Press release                                                                                                                        4 January 2019


A27 Alliance says that WSCC is solely responsible for the loss of £280 m government funding for upgrading the A27

The A27 Alliance which is a group of representatives from Parish Councils, resident associations, campaign groups, as well as professional individuals was formed recently with the objective of getting the best bypass solution for Chichester, 

The Alliance believes that it is important for the Chichester community to understand that BABA27 (the community consultation group) had absolutely nothing to do with promoting either of the options put forward to Highways England by Louise Goldsmith, leader of WSCC and other local politicians. In addition, WSCC’s suggestion that a vote was taken by BABA27 to reject the previous investment is a fabrication:  no vote was ever taken (community representatives were asked to provide a steer, not a vote), and this is nothing more than political spin to cover WSCC’s own shortcomings. 

The promotion of unrealistic and unaffordable options, and the rejection of £280m of central Government funding in 2017, were both entirely the responsibility of the WSCC leadership.

Ever since the Highways England 2016 Consultation (to which WSCC was a party through its involvement as Key Stakeholder) it has been clear that the work done by Highways England did not fit the aspirations of WSCC’s leadership – to build a new road to the north of Chichester.  Hence WSCC has continued to refer to that consultation as ‘flawed’.  However, nothing could be as flawed as the options promoted by WSCC in July 2018. These were characterised by lack of any evidence from the BABA27 process that a consensus had been achieved and their decision to ignore the results of their own survey that found a majority in favour of an upgrade of the existing route.

At no time has WSCC been realistic about the constraints of funding, policy, sustainability or engineering challenges, and it is therefore no surprise that WSCC’s unfounded preferences which were high risk have been found by Highways England to be unworkable and unaffordable.

For the avoidance of doubt, Gillian Kegan was clear in her various comments to the BABA27 group that there was unlikely to be any funding that exceeded the previous allocation of £250m. This advice was ignored by the leaders of WSCC who sought to promote a scheme that they were advised would cost more than £400m with no additional benefits.  They further ignored advice from Highways England that a northern route had almost no probability of success yet sought to promote this as their preferred option.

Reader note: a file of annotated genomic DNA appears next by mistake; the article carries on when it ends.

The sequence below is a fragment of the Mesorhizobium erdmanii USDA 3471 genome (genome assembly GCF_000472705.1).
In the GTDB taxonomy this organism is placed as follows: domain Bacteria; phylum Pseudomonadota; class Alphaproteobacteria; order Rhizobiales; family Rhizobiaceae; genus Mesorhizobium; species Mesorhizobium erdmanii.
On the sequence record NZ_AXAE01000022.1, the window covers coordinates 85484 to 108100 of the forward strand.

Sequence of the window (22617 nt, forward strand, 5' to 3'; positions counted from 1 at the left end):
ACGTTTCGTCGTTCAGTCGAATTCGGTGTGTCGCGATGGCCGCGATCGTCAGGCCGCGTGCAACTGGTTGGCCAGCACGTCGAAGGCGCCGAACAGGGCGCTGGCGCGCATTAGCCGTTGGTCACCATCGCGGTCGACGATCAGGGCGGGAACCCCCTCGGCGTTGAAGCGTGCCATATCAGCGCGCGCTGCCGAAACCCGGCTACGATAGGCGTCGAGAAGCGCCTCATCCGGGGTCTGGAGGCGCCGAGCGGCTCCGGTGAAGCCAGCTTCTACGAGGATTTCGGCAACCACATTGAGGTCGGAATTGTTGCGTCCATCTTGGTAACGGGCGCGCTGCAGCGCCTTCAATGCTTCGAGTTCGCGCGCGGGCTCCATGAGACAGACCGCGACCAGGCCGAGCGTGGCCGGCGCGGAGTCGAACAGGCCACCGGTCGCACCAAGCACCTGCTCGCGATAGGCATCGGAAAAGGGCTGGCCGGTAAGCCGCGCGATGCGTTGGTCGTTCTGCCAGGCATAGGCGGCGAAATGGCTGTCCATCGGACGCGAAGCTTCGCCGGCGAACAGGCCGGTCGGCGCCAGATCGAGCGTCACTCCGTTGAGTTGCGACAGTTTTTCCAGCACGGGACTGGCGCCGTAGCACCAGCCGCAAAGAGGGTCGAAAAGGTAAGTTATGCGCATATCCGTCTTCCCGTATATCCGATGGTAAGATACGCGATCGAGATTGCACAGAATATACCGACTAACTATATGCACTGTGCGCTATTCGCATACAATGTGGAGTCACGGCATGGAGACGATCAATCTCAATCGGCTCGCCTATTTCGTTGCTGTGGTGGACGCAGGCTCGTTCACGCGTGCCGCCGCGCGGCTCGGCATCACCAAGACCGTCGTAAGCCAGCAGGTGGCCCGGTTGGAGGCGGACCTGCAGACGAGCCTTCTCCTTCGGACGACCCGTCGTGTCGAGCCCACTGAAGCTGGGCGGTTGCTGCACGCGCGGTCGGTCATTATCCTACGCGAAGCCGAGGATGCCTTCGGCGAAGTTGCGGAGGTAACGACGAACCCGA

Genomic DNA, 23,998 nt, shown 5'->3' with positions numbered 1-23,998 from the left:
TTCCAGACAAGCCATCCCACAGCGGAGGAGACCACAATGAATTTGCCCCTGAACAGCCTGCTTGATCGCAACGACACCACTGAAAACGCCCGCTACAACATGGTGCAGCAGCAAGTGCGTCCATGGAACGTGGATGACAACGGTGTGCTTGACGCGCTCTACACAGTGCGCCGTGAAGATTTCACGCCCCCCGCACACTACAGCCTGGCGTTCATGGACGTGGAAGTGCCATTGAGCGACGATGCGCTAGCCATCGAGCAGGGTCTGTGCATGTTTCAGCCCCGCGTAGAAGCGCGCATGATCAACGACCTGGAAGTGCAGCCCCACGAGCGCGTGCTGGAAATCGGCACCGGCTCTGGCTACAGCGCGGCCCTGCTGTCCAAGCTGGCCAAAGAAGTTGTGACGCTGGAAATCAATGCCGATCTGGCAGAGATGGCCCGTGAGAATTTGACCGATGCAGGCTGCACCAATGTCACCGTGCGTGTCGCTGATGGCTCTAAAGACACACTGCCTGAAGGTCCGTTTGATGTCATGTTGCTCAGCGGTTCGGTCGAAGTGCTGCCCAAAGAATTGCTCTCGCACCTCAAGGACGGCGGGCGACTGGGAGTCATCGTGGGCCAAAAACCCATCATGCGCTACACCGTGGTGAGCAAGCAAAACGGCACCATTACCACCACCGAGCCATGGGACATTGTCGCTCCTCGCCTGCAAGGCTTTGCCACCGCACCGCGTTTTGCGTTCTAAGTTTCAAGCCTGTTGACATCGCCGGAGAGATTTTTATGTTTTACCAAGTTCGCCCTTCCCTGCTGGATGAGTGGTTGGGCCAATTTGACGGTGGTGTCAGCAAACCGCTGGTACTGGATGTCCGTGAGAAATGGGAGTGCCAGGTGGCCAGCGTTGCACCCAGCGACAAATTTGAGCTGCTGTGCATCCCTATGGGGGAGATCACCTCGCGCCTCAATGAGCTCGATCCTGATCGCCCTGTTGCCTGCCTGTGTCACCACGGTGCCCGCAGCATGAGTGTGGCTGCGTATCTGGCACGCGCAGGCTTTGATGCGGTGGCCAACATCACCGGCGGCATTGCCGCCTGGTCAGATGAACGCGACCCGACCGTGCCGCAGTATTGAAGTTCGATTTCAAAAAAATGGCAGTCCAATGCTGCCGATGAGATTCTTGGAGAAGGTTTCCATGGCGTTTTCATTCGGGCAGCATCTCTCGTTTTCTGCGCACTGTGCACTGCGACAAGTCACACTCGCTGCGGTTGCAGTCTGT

The majority of Chichester residents wish to work constructively with Highways England to develop a solution to upgrade the existing junctions as set out in WSCC’s own Transport Policy. By failing to follow their own policy, going against clear advice and ignoring the constraints of the project, they have condemned Chichester and those who use the surrounding roads to many more years of congestion.

This congestion will be worsened by the piecemeal minor junction improvements that will form part of the CDC local plan, the only alternative after rejecting a major scheme funded by central Government.  These minor improvements will simply mitigate the impact of development rather than solve the problem, and as they will be funded by development over the plan period, will most probably result in roadworks along the A27 for some 10 years.  When Chichester is finally successful in a realistic bid for a major scheme the roadworks and congestion will start again and the minor improvements, estimated at around £60m (which could otherwise have been spent on community infrastructure projects) will be replaced.

WSCC has spent £100,000 of public money employing consultants to develop options that were immediately rejected. This is an irresponsible waste of public money at a time when funding for public services is being cut. The question has to be asked what WSCC feel they have achieved in this process other than losing £280m of funding and raising expectations among residents.

This project is too important to be left to the politicians who have failed to move it forward and have instead set it back by many years. We believe that WSCC need to step aside immediately to enable Highways England to proceed with a further (non-statutory) consultation to develop a scheme that is workable and affordable.

It is time a sense of reality is brought to the table and expectations are managed. 

Twitter:  @A27Alliance

www.a27alliance.co.uk

Email:  A27alliance@gmail.co.uk